Friday, March 23, 2018

Gardening at the DBAP

The Durham Bulls are known for our urban oasis of luxuriant turf. Up next: squash and tomatoes and blueberries!

We are creating an edible landscape along Jackie Robinson Drive - an urban garden. It’s a riff on the Victory Gardens of wartime and the symbolic battle with food insecurity and unhealthy diets. [Bulls media release]

Inter-faith Food Shuttle came to us with this project. Mark Stanford at the American Tobacco Campus is on their board. IFS is promoting urban gardening in what are called food deserts - low income neighborhoods with limited access to fresh fruits and veggies. And it helps to alleviate food insecurity. 23% of NC’s kids live in households classified as food insecure according to the just-released 2018 NC Child Health Report Card. 

Another IFS board member Kurt Bland has been a key player. He’s in the landscaping business, and his firm figured out how to tuck a 1600 sq’ garden between the ballpark and Jackie Robinson Dr. The street-side location will allow IFS to bring in school groups. Their bus or van can pull right up to the garden. 

The Bulls are proficient at growing grass, but I couldn’t vouch for our ability to raise beans and ‘maters. That’s where Blue Cross and Blue Shield of NC stepped up with the funding to maintain the garden. The project is aligned with their interest in promoting healthier diets. BCBSNC is particularly concerned with food insecurity, access to fresh/healthy food and childhood obesity.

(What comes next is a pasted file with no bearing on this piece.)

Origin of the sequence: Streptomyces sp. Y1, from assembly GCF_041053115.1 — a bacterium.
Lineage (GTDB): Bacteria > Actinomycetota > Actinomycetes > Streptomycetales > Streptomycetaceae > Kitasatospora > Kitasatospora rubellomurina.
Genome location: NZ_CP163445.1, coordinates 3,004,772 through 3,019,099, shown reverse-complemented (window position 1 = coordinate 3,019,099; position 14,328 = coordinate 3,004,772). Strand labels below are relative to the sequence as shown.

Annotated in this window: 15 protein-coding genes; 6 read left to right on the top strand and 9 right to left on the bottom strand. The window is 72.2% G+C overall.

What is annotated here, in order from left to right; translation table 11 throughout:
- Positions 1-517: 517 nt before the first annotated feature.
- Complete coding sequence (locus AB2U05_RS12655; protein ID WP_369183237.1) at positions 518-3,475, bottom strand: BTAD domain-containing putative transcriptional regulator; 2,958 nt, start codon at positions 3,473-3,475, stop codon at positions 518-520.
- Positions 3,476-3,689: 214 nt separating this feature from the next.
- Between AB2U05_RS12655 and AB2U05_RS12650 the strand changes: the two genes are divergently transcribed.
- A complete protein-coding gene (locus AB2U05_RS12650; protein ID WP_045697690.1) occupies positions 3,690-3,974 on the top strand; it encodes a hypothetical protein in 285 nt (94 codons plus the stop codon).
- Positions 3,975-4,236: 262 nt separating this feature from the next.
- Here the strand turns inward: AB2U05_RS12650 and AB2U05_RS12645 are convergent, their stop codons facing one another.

How does your garden grow? Check on our progress this summer. I’m hoping the DBAP is the perfect spot for a downtown garden that will bring attention to these issues of hunger, nutrition and better health. Maybe you can grab a handful of fresh blueberries before a game.

PS - check out Thrive NC. It’s another way Blue Cross is bringing attention to food system and health issues...with a food festival! 

Tuesday, March 6, 2018

A Clubbie's Spirit

One year ago Monday our forty-two year old Clubhouse Manager Colin Saunders passed away. He had been very ill, seemed to be improving, then suddenly, he was gone.

Despite fourteen years of greeting one another in the office and catacombs of the ballpark, Colin and I weren’t close. I did not post about this last March. There were no stories or insights to share. (That photo does suggest a shared bad taste in argyle vest sweaters.)

I especially regret that disconnect because a profound sadness among my coworkers settled over the ballpark. Colin was beloved by our staff and within the Rays organization. Confessor to some. Motivator to others. And chamberlain to the players and coaches. I use that archaic term to confer dignity on the Clubbie’s responsibilities and work. He pretty much lived at the ballpark. Steward to the ball players. Friend to all.

Looking back twelve months, the 2017 season had a gloomy beginning. Yet the Bulls went on to win the Governors’ Cup and Triple-A National Championship. We set business and attendance records - a remarkable year. It’s not sentimental conjecture - there's undeniable proof - Colin’s spirit was with us.